Pedro Almodóvar Reteams With Penelope Cruz For Child Marriage Docuseries Not A Bride

Penélope Cruz and Pedro Almodóvar just can't stop working together. Besides collaborating on their upcoming movie "Parallel Mothers," which debuts in the US on December 24, they're also teaming up for a considerably more serious project. 

Succinctly titled "Not a Bride," this forthcoming documentary series, which will be executive produced and narrated by Cruz, aims to shed light on the forced child marriages that happen all over the world. Almodóvar's production company El Deseo, the production company Mogambo, and VIS Social Impact, a division of ViacomCBS, will all be working together on the project, and you'll be able to watch it all on ViacomCBS's streaming service Paramount+.

It's no surprise that Almodóvar and Cruz are expanding their collabs, as they've been successfully working together for years, but it is interesting to see them lend their names (and in Cruz's case, her voice) to this subject in particular. According to Variety, the four-part series will focus largely on debunking the myths and stereotypes around child marriages, which happen throughout the world and in many different cultures. 

Constant Collaborators

Considering so many of the movies Cruz and Almodóvar have made together really highlight women's stories, particularly stories about motherhood, maybe their common drive to center women's issues led them to this particular cause. Maybe Cruz will mention it in her narration? Either way, Cruz and Almodóvar are at least moved enough by the plight of child brides to be listed as executive producers for the project. Almodóvar's younger brother, Agustín Almodóvar, is also onboard as an executive producer.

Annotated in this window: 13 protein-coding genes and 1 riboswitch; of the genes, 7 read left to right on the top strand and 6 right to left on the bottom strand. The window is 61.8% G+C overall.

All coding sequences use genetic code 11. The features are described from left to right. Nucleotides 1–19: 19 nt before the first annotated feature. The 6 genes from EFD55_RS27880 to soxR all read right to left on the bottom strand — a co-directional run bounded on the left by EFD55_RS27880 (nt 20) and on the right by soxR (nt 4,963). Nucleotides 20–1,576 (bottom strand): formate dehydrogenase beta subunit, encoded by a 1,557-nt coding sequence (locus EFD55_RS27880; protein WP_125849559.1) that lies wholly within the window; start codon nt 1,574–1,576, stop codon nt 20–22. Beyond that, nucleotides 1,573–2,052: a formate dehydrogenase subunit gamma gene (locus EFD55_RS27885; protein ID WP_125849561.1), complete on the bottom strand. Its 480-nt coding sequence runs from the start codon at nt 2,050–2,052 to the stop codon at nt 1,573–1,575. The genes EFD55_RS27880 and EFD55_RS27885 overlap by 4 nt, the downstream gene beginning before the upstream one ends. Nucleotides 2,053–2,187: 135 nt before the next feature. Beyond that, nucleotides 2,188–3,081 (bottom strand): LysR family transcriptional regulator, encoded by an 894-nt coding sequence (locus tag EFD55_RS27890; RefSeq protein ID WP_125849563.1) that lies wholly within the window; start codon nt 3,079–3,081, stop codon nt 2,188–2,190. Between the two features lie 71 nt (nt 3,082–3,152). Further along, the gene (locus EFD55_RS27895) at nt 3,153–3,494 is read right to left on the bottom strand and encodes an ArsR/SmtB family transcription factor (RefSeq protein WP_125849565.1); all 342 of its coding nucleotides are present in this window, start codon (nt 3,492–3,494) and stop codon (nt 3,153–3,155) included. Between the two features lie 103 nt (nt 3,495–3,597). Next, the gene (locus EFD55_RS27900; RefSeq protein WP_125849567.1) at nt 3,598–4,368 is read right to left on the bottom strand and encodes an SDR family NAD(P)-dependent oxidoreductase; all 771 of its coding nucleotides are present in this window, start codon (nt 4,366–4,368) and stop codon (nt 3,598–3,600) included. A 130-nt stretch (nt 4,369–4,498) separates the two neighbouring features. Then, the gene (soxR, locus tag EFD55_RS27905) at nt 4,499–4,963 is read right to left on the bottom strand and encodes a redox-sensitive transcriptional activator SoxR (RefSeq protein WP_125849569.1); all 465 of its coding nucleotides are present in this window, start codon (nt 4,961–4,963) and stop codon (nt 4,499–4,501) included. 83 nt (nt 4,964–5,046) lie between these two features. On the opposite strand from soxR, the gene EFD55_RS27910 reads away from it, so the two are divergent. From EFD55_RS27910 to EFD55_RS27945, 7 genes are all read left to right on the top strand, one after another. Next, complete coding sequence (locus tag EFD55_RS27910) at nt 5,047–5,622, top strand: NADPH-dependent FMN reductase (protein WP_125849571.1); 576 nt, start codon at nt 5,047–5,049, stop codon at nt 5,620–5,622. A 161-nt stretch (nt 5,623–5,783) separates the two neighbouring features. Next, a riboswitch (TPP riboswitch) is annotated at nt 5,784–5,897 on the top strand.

In terms of the crew, or even the release date, not much has been announced, but we do know the series will be written and directed by Dario Troiani, who produced the 2013 movie "Violet." Other than that, there's not a ton of info circulating about who will be involved in the creation of the series, but the folks behind El Deseo and VIS Social Impact seem to have pretty high hopes for the effect this series could have on the public understanding and discourse around child marriage. As executive producer Esther García from El Deseo said:

"The testimonies of the girls and women who have suffered this traumatic experience are shocking. Through this documentary we aim to give the world a better idea of this huge problem which we truly hope will begin to be solved."

Sounds like a worthy goal to me.